Scientists found a molecular clue in their search for ways to wipe out one of the most devastating tropical diseases on earth. Known as river blindness, Onchocerciasis is a leading cause of vision loss, especially in the developing world. Yet the disease leaves behind a biomarker in the urine of patients that could easily identify those in need of treatment.
The disease has been on the radar of the Bill & Melinda Gates Foundation and the World Health Organization in recent years, with new funding for research to eradicate Onchocerciasis and other neglected tropical diseases. Primarily in sub-Saharan Africa, river-dwelling blackflies pass the infectious O. volvulus worms to humans, in which they spread to the eyes and cause inflammation that can trigger blindness.
At Scripps Research Institute in La Jolla, CA, scientists found that levels of a metabolite called N-acetyltyramine-O, beta-glucuronide were four to 6 times higher in the urine of African patients with active infections than those without active infections, Scripps reported. The scientists reported their findings in the journal Proceedings of the National Academy of Sciences.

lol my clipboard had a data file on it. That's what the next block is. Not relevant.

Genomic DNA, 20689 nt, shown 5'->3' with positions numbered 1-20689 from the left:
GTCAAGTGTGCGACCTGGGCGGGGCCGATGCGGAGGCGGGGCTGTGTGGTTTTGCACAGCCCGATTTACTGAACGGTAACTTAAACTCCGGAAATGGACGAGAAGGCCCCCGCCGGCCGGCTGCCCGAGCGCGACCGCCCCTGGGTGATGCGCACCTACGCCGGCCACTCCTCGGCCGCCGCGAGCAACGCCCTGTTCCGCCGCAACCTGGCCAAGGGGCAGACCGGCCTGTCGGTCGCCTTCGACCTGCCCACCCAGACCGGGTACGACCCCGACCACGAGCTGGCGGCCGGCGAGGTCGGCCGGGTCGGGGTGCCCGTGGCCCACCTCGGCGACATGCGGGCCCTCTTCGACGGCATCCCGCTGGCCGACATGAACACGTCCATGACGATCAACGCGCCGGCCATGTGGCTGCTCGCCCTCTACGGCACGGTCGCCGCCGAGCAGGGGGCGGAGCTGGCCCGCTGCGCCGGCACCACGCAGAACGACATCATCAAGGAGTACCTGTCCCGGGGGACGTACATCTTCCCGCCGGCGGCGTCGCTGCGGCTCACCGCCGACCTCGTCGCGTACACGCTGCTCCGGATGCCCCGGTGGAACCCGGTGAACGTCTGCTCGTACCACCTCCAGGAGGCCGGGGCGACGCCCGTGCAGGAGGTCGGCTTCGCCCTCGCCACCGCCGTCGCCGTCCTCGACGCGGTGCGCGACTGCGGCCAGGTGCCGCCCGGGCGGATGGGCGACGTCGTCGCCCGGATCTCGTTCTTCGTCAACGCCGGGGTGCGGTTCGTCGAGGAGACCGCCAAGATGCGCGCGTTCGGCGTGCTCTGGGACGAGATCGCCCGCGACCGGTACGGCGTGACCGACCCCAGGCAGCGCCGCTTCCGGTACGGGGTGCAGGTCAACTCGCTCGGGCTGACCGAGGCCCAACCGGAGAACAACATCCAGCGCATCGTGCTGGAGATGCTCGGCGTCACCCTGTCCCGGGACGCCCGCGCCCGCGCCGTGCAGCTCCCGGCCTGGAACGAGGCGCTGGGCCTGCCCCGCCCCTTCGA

|Kim Janda, Director, Worm Institute for Research & Medicine|
They hope that the marker could be used in a simple dipstick test, similar to a home pregnancy test. Such a test could used outside of hospitals and without diagnostics labs that perform current tests for the infection.
"There has been a need for an inexpensive, non-invasive test that can discriminate between active and non-active river blindness infections during treatment campaigns," stated Kim Janda, a chemistry professor and director of the Worm Institute of Research and Medicine at Scripps. "We think that this new biomarker can be the basis for such a test."
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